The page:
21(116) 2015
Download PDF-version

HR & Professional Training

Corporate volunteering – where business and charity meet

by Wiktor Zaremba, fundraising manager, Fundacja Habitat for Humanity Poland
Header wiktor zaremba

Over the last several decades, volunteering has become an important element of the corporate world. 

Every year, millions of employees worldwide spend a part of their working hours helping in their local communities, offering support for causes they see as important.

The volunteering trend is also rising in Poland; according to CBOS, over one in five Poles is already a volunteer1- increasingly, in reaction to their employer’s initiatives.

Volunteering and corporate social responsibility

Volunteering activities in Poland are regulated by the 2003 Public Benefit and Volunteer Work Act [Ustawa z dnia 24 kwietnia 2003 r. o działalności pożytku publicznego i o wolontariacie ]. The aim of the Act is to ensure balance between protection of basic rights of volunteers and flexibility of the legal relationship. Companies seeking volunteering opportunities can easily find guidance in the many NGOs, including the nationwide network of Regional Volunteer Centres.

Finding a good match between the company’s corporate social responsibility (CSR) goals and a worthy cause is often crucial. Companies see corporate volunteering not merely as a PR-stunt aimed at boosting sales, but a combination of activities which help the organisation interact with its stakeholders in a constructive, meaningful way, benefiting the volunteers and beneficiaries alike.

As a result, volunteering is not only a way to get out of the office once a year. According to a Deloitte Touche USA LPP study, becoming a volunteer can boost a whole range of valuable business skills including problem solving, negotiating, and decision making. 86% of the Americans surveyed see volunteering as a positive addition to their career2.

To make things even more interesting, studies show that – on average – volunteers live longer. A review of the health effects of volunteering found that helping others on a regular basis can reduce early mortality rates, compared to employees who prefer to stay behind the desk3.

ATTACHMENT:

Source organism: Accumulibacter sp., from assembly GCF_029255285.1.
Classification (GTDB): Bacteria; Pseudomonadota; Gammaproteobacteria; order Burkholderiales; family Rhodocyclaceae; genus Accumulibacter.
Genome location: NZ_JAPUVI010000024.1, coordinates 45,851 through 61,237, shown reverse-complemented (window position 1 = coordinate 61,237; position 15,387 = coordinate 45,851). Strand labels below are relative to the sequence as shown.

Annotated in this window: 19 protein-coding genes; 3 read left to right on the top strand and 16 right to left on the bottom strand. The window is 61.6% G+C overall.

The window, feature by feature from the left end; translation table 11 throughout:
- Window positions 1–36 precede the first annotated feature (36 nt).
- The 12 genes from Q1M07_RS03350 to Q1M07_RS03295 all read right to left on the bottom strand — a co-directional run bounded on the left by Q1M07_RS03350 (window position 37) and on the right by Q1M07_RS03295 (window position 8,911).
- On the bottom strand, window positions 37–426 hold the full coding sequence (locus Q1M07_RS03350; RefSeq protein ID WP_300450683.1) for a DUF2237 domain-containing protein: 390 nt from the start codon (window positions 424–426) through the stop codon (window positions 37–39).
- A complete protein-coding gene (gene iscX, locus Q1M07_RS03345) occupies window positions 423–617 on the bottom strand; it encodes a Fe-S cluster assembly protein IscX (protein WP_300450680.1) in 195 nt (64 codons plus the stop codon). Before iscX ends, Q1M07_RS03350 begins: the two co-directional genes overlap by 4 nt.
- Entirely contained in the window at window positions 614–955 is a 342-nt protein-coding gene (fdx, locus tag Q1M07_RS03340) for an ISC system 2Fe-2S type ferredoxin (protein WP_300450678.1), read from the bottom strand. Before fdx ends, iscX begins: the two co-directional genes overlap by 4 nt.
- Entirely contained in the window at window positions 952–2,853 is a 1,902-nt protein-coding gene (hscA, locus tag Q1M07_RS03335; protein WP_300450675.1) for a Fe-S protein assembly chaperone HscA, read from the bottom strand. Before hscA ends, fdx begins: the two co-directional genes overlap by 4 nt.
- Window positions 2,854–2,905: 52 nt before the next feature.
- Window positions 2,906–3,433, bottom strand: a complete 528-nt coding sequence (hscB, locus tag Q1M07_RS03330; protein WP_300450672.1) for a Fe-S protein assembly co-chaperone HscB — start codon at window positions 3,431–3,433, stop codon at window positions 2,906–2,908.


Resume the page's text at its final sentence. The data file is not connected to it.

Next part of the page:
Over time, people who volunteer together with their office colleagues become more integrated as a team, which translates to lower levels of workplace stress and conflict. As a result, volunteering events offer a teambuilding element similar to that of coached, scenario-based events or the traditional paintball and BBQ day trip.

And, as the corporate volunteering trend grows, so do employees’ appetites. According to the 2011 Deloitte Volunteer IMPACT Survey, 61% of millennials said a volunteer programme would be a factor ‘when choosing between two potential jobs with the same location, responsibilities, pay and benefits’. Millennial employees who participate in a company's volunteer programme are more than twice as likely to rate their work culture as ‘very positive’, as compared to those who don't volunteer.4

Regardless of whether a volunteering programme comes as a result of CEO’s vision, or has its roots in employees’ bottom-up initiative, every organisation faces the challenge of finding the best way to contribute.

Once-a-year volunteering events (community engagement days, global impact events, etc.) are popular. Despite their name, events of this type are seen as a celebration of a one year’s effort; a finale of a long, fruitful campaign aimed at positive change.

Those are often supplemented by regular volunteering activities. Taking the afternoon off once a month to visit a local animal shelter, help a handicapped person, or teach at-risk youth how to handle their budget is becoming more and more popular, offering volunteers opportunity to engage in activities way outside their regular tasks.

Alternatively, many companies prefer to engage their employees in skill-based volunteering. Highly-qualified specialists offer their skills free-of-charge, sharing them with a beneficiary organisation. Global consultancy companies work with students, architectural firms help design social housing apartments, and paramedics give CPR courses during music festivals.